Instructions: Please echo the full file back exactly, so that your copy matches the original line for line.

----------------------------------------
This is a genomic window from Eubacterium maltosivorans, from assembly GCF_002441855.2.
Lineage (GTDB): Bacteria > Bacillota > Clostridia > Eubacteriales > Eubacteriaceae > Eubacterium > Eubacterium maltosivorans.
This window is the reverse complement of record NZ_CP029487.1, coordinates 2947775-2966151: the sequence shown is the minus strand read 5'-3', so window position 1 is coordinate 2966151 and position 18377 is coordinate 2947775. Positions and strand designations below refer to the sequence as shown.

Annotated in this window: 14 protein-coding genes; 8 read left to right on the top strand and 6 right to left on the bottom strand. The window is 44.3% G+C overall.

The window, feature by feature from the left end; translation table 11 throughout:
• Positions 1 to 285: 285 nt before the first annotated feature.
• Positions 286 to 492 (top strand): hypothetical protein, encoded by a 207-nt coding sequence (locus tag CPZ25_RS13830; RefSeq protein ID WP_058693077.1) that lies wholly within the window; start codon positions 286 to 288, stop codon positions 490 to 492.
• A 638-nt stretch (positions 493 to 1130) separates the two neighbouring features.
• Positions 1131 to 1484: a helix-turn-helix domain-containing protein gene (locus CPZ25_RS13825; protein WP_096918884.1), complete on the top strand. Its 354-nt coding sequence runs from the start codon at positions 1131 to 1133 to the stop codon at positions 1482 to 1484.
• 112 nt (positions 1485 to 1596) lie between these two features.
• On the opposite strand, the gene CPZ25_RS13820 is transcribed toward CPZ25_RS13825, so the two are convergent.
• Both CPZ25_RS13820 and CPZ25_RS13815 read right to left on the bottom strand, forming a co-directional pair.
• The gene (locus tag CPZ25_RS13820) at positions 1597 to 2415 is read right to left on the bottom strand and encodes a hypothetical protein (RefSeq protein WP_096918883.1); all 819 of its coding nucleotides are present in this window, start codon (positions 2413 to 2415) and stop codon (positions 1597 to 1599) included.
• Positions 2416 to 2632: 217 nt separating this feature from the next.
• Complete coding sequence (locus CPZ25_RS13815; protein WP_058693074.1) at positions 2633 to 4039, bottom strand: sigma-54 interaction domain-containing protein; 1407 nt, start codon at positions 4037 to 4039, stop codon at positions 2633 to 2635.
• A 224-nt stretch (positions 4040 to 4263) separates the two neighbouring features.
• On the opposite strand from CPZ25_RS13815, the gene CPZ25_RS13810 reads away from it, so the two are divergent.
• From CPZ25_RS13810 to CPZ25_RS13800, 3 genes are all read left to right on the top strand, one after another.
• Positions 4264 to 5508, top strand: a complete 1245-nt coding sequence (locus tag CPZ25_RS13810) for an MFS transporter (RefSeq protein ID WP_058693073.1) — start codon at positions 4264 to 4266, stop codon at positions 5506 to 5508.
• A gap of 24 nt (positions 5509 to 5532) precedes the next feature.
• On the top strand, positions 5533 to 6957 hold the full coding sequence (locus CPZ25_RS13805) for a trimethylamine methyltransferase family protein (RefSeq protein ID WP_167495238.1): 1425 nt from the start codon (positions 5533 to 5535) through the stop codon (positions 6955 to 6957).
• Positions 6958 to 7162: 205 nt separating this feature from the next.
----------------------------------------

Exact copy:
This is a genomic window from Eubacterium maltosivorans, from assembly GCF_002441855.2.
Lineage (GTDB): Bacteria > Bacillota > Clostridia > Eubacteriales > Eubacteriaceae > Eubacterium > Eubacterium maltosivorans.
This window is the reverse complement of record NZ_CP029487.1, coordinates 2947775-2966151: the sequence shown is the minus strand read 5'-3', so window position 1 is coordinate 2966151 and position 18377 is coordinate 2947775. Positions and strand designations below refer to the sequence as shown.

Annotated in this window: 14 protein-coding genes; 8 read left to right on the top strand and 6 right to left on the bottom strand. The window is 44.3% G+C overall.

The window, feature by feature from the left end; translation table 11 throughout:
• Positions 1 to 285: 285 nt before the first annotated feature.
• Positions 286 to 492 (top strand): hypothetical protein, encoded by a 207-nt coding sequence (locus tag CPZ25_RS13830; RefSeq protein ID WP_058693077.1) that lies wholly within the window; start codon positions 286 to 288, stop codon positions 490 to 492.
• A 638-nt stretch (positions 493 to 1130) separates the two neighbouring features.
• Positions 1131 to 1484: a helix-turn-helix domain-containing protein gene (locus CPZ25_RS13825; protein WP_096918884.1), complete on the top strand. Its 354-nt coding sequence runs from the start codon at positions 1131 to 1133 to the stop codon at positions 1482 to 1484.
• 112 nt (positions 1485 to 1596) lie between these two features.
• On the opposite strand, the gene CPZ25_RS13820 is transcribed toward CPZ25_RS13825, so the two are convergent.
• Both CPZ25_RS13820 and CPZ25_RS13815 read right to left on the bottom strand, forming a co-directional pair.
• The gene (locus tag CPZ25_RS13820) at positions 1597 to 2415 is read right to left on the bottom strand and encodes a hypothetical protein (RefSeq protein WP_096918883.1); all 819 of its coding nucleotides are present in this window, start codon (positions 2413 to 2415) and stop codon (positions 1597 to 1599) included.
• Positions 2416 to 2632: 217 nt separating this feature from the next.
• Complete coding sequence (locus CPZ25_RS13815; protein WP_058693074.1) at positions 2633 to 4039, bottom strand: sigma-54 interaction domain-containing protein; 1407 nt, start codon at positions 4037 to 4039, stop codon at positions 2633 to 2635.
• A 224-nt stretch (positions 4040 to 4263) separates the two neighbouring features.
• On the opposite strand from CPZ25_RS13815, the gene CPZ25_RS13810 reads away from it, so the two are divergent.
• From CPZ25_RS13810 to CPZ25_RS13800, 3 genes are all read left to right on the top strand, one after another.
• Positions 4264 to 5508, top strand: a complete 1245-nt coding sequence (locus tag CPZ25_RS13810) for an MFS transporter (RefSeq protein ID WP_058693073.1) — start codon at positions 4264 to 4266, stop codon at positions 5506 to 5508.
• A gap of 24 nt (positions 5509 to 5532) precedes the next feature.
• On the top strand, positions 5533 to 6957 hold the full coding sequence (locus CPZ25_RS13805) for a trimethylamine methyltransferase family protein (RefSeq protein ID WP_167495238.1): 1425 nt from the start codon (positions 5533 to 5535) through the stop codon (positions 6955 to 6957).
• Positions 6958 to 7162: 205 nt separating this feature from the next.